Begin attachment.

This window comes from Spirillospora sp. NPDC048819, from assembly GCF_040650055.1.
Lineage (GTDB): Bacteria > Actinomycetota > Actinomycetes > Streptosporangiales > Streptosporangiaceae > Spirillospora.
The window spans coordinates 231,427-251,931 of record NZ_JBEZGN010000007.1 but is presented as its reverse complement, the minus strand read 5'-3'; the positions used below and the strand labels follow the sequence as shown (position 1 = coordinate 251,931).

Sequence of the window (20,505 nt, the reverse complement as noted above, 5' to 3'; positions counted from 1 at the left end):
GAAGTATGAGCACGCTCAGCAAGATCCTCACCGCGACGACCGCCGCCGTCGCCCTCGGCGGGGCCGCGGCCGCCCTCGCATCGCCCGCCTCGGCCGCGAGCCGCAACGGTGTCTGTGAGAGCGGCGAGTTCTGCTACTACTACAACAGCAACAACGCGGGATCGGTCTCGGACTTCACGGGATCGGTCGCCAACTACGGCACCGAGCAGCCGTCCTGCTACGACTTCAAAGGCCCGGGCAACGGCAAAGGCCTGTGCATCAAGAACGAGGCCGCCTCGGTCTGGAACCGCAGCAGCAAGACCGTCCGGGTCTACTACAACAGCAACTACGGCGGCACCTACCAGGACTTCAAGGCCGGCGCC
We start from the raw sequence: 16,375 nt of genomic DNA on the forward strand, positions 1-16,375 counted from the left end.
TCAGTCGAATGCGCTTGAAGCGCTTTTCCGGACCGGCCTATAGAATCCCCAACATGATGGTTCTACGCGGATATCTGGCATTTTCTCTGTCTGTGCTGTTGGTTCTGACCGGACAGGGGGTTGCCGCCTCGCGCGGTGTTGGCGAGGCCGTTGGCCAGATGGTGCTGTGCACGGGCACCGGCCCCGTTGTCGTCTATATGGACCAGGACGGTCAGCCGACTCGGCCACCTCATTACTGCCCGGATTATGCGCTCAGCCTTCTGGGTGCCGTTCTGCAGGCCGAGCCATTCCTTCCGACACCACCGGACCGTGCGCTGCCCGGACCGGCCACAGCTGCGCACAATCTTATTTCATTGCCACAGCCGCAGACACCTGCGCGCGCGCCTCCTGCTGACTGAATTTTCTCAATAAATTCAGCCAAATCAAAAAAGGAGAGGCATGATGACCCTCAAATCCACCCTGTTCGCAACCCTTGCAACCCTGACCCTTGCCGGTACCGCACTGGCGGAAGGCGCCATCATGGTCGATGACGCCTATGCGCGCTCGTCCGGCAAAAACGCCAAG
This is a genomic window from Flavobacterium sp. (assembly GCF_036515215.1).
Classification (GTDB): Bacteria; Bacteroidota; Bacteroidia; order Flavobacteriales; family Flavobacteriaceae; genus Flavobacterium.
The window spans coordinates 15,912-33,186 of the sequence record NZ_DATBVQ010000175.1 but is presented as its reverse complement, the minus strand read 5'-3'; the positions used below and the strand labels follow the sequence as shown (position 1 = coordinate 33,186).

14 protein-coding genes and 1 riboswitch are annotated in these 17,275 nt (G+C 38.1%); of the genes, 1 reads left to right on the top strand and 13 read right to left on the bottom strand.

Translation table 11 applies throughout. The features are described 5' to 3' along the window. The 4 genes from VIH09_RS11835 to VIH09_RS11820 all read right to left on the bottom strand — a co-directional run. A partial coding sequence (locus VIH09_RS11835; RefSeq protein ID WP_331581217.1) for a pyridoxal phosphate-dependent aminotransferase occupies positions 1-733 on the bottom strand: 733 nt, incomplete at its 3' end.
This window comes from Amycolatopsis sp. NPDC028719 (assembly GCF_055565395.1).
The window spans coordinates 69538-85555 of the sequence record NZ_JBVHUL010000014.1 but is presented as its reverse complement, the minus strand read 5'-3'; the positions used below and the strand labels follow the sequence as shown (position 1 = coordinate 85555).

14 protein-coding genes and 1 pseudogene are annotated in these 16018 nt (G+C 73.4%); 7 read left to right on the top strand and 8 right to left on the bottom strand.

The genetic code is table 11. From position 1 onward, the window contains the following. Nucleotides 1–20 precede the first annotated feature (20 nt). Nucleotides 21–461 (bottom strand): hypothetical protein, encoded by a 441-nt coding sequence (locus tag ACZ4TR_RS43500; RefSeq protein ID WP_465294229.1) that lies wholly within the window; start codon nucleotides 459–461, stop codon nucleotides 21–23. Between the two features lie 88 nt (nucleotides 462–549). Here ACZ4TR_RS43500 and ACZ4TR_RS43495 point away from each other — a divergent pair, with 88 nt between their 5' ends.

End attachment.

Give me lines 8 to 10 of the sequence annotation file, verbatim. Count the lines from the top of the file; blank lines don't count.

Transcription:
This is a genomic window from Flavobacterium sp. (assembly GCF_036515215.1).
Classification (GTDB): Bacteria; Bacteroidota; Bacteroidia; order Flavobacteriales; family Flavobacteriaceae; genus Flavobacterium.
The window spans coordinates 15,912-33,186 of the sequence record NZ_DATBVQ010000175.1 but is presented as its reverse complement, the minus strand read 5'-3'; the positions used below and the strand labels follow the sequence as shown (position 1 = coordinate 33,186).